To ring in the new year we sat down and discussed the December releases that we’d watched during the festive season. You can find (or request) all these great titles in your local library! Continue reading →
Some of our team members have been writing excellent Fast 5 Reviews of the films/TV series we have available. Reviews like these can be found on our website, both on the front page and alongside the titles themselves. Here are some we’ve received recently: Continue reading →
Family United, is a very funny, warm-hearted, very loose Spanish take on the 1954 Hollywood musical, Seven Brides for Seven Brothers. This Spanish family has two fewer brothers but the five are all named, as in the Hollywood film, for biblical characters, Adan, Benjamin, Caleb, Daniel, and Efrain. They all meet at the family ranch to celebrate the wedding of youngest brother, 18 year old Efrain, who is tying the knot with one of his childhood sweethearts, and includes almost every possible disaster imaginable on a wedding day whilst somehow maintaining a freshness and largely steering clear of the predictable. There are some deeply poignant moments interspersed with hilarious bits of slapstick (watch out for Raúl Arévalo’s unmissable performance as the waiter), wryly amusing bits of tongue in cheek humour and a thoroughly over-the-top Bollywood-style musical number for the arrival of the bride. There are family and individual secrets; broken hearts; a brush with death; intrigue and brooding; sibling rivalry; a contrived break-in and burglary, all set against the drama of the 2010 soccer World Cup final being played out on the same day.
The story is supported by a strong cast with stand out performances from Roberto Alamo as child-minded but hulking second oldest brother, Ben, who is both lovable and hilarious; and Antonio de la Torre as an endearing depressive older brother, Adan.
Initiated. Thanks to Digital Education Services, I have had my first full experience of the Melbourne International Film Festival (MIFF). Sixteen films with a maximum of two per day and a panel discussion in sixteen mind-bending days. Now I finally get why long, winding, mid-winter queues of film goers looking like Telly Tubbies in their thick winter jackets, scarves and beanies, withstand the winds and chill air on the footpath outside city cinemas.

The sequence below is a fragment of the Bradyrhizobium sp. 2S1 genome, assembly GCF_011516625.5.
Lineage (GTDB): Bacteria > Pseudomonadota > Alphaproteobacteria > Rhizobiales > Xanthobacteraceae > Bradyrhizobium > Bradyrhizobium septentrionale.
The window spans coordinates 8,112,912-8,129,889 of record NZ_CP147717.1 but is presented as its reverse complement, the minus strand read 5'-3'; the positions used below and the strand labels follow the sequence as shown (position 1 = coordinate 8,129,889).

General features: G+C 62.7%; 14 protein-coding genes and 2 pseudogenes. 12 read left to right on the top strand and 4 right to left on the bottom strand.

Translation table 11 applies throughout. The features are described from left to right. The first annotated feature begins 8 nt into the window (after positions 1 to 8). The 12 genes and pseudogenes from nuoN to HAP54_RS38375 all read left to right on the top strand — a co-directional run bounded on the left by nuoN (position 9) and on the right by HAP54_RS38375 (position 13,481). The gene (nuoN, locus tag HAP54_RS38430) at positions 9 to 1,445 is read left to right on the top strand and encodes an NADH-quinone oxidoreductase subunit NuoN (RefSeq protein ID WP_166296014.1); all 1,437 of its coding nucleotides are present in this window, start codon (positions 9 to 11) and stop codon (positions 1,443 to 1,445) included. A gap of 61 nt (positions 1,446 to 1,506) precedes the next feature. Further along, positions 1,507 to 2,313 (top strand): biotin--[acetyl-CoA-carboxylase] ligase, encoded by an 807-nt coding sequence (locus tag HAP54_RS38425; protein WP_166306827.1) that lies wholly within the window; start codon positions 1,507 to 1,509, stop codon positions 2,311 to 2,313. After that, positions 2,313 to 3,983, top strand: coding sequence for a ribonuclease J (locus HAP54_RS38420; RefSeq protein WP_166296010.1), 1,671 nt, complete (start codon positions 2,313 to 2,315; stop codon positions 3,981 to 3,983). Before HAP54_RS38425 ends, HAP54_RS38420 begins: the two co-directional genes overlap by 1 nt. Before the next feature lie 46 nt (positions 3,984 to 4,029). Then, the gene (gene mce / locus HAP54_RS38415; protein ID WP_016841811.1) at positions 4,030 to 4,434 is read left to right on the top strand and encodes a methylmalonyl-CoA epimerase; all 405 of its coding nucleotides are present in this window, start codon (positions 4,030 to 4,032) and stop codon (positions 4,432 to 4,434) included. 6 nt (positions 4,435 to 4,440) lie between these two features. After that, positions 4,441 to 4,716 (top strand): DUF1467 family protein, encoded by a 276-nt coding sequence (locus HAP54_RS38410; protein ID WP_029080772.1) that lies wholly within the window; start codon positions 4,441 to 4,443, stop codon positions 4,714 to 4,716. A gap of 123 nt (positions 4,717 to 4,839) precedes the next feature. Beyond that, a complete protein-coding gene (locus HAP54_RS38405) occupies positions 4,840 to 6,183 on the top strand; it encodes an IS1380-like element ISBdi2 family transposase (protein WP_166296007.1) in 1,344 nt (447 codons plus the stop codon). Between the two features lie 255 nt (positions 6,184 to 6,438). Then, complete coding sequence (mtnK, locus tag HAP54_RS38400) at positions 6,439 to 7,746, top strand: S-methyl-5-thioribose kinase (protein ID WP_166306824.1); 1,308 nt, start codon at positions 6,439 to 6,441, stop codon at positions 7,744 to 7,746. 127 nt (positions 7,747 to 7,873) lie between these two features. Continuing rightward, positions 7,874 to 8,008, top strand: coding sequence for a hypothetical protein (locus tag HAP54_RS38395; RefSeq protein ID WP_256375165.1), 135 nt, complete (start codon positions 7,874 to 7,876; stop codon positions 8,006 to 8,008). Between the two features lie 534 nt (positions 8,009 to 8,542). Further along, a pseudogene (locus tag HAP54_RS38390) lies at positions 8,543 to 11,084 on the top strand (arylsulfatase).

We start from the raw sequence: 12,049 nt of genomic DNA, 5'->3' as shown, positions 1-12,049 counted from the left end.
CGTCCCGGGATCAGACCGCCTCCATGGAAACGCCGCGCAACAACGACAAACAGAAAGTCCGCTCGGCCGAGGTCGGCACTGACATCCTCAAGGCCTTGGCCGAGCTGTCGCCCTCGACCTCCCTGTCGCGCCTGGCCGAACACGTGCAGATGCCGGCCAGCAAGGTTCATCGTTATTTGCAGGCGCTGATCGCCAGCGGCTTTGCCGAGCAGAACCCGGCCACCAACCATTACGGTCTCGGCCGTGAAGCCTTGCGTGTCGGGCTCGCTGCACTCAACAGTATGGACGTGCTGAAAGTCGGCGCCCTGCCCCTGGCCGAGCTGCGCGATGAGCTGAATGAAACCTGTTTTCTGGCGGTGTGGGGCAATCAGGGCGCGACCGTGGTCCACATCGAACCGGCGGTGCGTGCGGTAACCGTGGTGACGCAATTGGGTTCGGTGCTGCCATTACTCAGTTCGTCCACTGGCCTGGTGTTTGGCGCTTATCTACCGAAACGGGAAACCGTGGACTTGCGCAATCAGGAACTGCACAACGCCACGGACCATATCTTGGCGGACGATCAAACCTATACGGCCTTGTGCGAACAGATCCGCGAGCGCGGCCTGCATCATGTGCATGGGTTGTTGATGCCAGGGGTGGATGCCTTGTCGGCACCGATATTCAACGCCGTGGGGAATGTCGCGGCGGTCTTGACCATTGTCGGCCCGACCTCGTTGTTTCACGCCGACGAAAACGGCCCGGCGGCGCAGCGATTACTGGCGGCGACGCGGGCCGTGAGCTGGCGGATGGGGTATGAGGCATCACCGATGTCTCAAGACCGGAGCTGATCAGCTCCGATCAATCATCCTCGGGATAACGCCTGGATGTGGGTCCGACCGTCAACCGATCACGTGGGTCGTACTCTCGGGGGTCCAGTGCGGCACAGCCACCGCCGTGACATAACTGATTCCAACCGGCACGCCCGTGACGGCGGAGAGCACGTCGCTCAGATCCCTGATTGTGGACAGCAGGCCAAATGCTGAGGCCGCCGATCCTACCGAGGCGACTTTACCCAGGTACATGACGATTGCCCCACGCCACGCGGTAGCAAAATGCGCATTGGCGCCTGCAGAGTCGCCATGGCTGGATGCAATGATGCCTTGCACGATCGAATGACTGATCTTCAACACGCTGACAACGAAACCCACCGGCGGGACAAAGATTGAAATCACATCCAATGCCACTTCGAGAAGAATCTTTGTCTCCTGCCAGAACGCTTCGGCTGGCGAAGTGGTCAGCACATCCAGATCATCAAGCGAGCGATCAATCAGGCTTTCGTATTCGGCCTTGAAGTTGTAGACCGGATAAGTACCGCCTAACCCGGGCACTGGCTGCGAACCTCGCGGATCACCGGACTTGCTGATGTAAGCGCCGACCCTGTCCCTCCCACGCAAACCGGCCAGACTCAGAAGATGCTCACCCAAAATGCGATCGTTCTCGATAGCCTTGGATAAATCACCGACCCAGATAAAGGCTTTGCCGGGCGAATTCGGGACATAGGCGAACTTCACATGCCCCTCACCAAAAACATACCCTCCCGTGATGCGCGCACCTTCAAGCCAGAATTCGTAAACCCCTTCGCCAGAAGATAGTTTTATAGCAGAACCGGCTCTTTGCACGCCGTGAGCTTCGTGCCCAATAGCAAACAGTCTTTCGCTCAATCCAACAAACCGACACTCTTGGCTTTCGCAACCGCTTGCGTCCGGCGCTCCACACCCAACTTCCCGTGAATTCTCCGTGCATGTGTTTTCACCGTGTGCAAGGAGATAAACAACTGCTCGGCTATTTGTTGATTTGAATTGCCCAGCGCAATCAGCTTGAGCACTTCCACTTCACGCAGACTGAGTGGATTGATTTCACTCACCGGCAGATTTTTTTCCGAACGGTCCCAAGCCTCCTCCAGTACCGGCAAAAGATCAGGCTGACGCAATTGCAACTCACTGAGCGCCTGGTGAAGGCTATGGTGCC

Ken Loach’s documentary Spirit of ’45 is inspiring.
Sarah Polley’s Stories We Tell, another documentary was unexpected, moving, funny, sad and intimate.
Gloria, a triumphant Chilean movie celebrating the older woman.
Tenderness, a Belgian road movie about a long divorced couple thrown together on a nine hour car trip to the French Alps where their son has been badly hurt in a skiing accident. Lots of great snow and gentle humour.
Blancanieves, a very Spanish version of Snow White and the Seven Dwarves and tribute to the old black and white silent movies.
Noha Baumbach’s ‘Frances Ha’ is madcap and delightful.
Sally Potter’s Ginger and Rosa is a deeply moving story about a father’s betrayal of his daughter.
There were oh so many.
Although it was great to be physically among the action at MIFF the richness of content reminded me of my online Beamafilm viewing. More next month.
For sixteen wonderful days I was inside the heads of others via films from around the world. Friendly chats with strangers in the street, on the stairs, or inside the Australian Centre for Moving Image, the old Forum Theatre and diverse cinemas, left me with my head spinning and determined to do it all again next year.
A mind boggling range of films of all genres; Australian and International. An e-minipass gets you ten films plus three freebies viewed before 5.00pm. So, I noted the first ten that caught my interest (they all did!), some extras to cover time clashes, and booked whatever fitted. High on the adrenaline hit of seeing five great movies in the first three days, I promised myself one or two extras to try and catch some that others were enthusing over.
The Broken Circle Breakdown
For a taste of more reviews to come, here’s the first one. A remarkable film. It was the Belgian film The Broken Circle Breakdown that left me reeling. With its powerful story of love and loss and the redemptive powers of the best of America (the best of), it is a celebration of life fully lived, gorgeous tattoos and fabulous Blue Grass music. With mesmerising performances the film presents us with two people leading unreservedly authentic, three-dimensional lives, with all the passion, grief, fun, laughter, such lives can bring. It is also an impassioned plea to be guided by the rational. The Broken Circle Breakdown is a remarkable film based loosely on a very successful, long-running play of the same name.